In the new Testament, the most powerful teaching is reserved for the woman at the well. Yet, Jesus brings his most amazing teaching not for thousands, but for this broken woman at the well. He doesn’t tell her to leave her broken relationships and sinful situation. He was called ‘a friend of sinners’ – a name he wore like a badge of honour rather than a condemnation. At the end of the day, Jesus’ analysis of the woman is the same as that of the Pharisee. They are both sinners. Jesus is saying that every one of us is born and grows up with a debt that is unpayable. Every one of us has a debt that we can’t repay. The only way we can remove that debt is with Jesus who can forgive debt, cancel it and set you free. He died for our sin, our debt. This sinful woman comes to believe. She loves Jesus so much because she knows that she has been forgiven – the understands the depths of her sin. The Pharisee might judge e woman, but the only person who has the right to judge anyone is Jesus – he is the only one who has lived a sinless life.
So often we look and judge the external. But what God does is look at the internal. Jesus saw the brokenness inside of the woman at the well and wanted to address the life change that needs to happen. The internal issues that caused the external issues, issues that when fixed could transform her from the inside out.
Jesus made them feel like they belonged. Then they believed. Then they behaved. Simon is passionate that we build a community where people who are lost can find a safe place to hear about the gospel.
In the middle of a peach is a hard stone. Jesus was not only full of grace – he was also full of truth. Jesus managed to be a friend of sinners but he never once compromised on his beliefs. Jesus wasn’t vague about the fact that Jesus was living a sinful lifestyle. He was very clear about sin. But he was equally clear that Simon the Pharisee was a sinner too. None of us have the right to judge others, because we’ve all come from the same place. We’re all sinners in need of forgiveness. You might be able to see her sin externally and hide yours internally, but we’re all sinners.
The bible says that Jesus was full of grace AND truth. We mustn’t hide truth or be vague about it. We want to be a community where people come as they are, but they don’t stay that way. Why? Because God doesn’t want you to stay that way.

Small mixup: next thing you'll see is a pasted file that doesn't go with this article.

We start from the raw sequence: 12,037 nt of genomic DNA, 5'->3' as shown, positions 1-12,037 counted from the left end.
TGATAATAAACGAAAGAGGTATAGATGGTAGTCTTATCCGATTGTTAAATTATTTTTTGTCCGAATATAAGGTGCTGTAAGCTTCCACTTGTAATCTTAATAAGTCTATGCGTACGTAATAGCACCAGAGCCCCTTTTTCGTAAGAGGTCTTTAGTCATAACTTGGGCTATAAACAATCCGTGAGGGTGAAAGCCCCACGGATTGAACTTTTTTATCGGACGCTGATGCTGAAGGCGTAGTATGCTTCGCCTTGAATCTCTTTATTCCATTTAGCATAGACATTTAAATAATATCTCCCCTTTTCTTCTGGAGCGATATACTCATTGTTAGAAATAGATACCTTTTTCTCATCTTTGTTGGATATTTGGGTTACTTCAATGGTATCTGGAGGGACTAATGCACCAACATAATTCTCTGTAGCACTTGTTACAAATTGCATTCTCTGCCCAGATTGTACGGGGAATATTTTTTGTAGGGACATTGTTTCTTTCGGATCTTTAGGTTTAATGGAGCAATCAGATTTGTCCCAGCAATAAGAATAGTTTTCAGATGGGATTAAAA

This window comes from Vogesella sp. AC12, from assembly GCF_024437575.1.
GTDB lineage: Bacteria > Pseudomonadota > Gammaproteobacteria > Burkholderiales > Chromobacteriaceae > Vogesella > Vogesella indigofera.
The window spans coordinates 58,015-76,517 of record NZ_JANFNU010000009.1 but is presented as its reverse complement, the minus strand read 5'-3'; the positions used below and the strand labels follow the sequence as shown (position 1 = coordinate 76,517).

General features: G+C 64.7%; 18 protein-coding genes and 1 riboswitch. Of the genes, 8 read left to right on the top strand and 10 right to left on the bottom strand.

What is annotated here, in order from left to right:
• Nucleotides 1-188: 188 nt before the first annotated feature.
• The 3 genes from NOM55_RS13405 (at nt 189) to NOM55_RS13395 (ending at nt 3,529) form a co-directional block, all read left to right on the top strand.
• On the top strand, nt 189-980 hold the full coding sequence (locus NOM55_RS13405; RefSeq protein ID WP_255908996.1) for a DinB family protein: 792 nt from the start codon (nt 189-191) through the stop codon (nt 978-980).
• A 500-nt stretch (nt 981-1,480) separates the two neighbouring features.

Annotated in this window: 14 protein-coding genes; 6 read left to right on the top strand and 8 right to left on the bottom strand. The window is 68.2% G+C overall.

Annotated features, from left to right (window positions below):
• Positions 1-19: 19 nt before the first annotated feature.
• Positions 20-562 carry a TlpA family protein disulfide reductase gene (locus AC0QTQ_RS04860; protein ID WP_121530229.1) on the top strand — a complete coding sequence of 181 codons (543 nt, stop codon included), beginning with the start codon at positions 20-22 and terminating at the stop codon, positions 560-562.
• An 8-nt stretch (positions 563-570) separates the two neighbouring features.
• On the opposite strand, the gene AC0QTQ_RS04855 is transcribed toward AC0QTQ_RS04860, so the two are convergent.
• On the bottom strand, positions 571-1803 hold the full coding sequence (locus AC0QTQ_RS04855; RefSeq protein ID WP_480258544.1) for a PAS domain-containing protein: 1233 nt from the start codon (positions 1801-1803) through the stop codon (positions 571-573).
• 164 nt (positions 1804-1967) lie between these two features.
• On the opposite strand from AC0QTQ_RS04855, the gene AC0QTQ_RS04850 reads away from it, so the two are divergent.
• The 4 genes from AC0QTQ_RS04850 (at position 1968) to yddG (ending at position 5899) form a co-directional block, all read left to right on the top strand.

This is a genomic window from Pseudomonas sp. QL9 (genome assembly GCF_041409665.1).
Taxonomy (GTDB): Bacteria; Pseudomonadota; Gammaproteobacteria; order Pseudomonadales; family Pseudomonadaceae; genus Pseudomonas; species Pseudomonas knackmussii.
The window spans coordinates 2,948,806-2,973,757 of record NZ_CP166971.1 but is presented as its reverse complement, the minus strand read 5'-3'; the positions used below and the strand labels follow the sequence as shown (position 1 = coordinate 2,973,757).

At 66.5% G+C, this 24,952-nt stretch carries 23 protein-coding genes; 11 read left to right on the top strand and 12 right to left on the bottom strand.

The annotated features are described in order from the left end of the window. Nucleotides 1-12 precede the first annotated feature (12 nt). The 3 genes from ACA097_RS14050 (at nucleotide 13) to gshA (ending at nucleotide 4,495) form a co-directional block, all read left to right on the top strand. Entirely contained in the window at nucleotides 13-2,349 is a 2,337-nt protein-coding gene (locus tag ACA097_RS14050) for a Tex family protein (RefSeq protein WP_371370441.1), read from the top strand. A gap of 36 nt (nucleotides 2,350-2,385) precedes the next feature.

Peaches are also messy. There isn’t an easy way to eat a each without causing a mess. Building a peachy church is going to be messy. We’re going to be a church full of messy, broken people. People who are belonging before they believe of behave. We came to faith (justification), but we’re still trying to learn how to behave (sanctification). Sanctification is a process that will keep going on until we are in Heaven with Jesus, but until then we’ll always be messed up, broken people. We’ve all got pain and issues that are causing us heartache at the moment, but because we want to look like we are behaving we can sometimes pretend. The only place that is completely ordered is a graveyard! We want it to be messy but full of life, like a maternity ward. We need to be a community where it is safe to express our doubts. We need to be honest and open about our mess. It’s not all going to be nice and clean and together. God will be taking our hearts of stone and turning them into hearts of flesh. God is going to be moving in peoples lives. God is going to be at work amongst the broken lives and the Holy Spirit will be doing big things amongst us.
Even after three years with Jesus, the disciples are STILL misbehaving. One of them is even betraying Jesus after THREE YEARS with him! Jesus’ community was messy, and that’s what our church is going to be like.
We need to get out of this idea that we have to behave to belong. It’s going to be the most exciting journey. It’ll messy sometimes, but there will be life as well.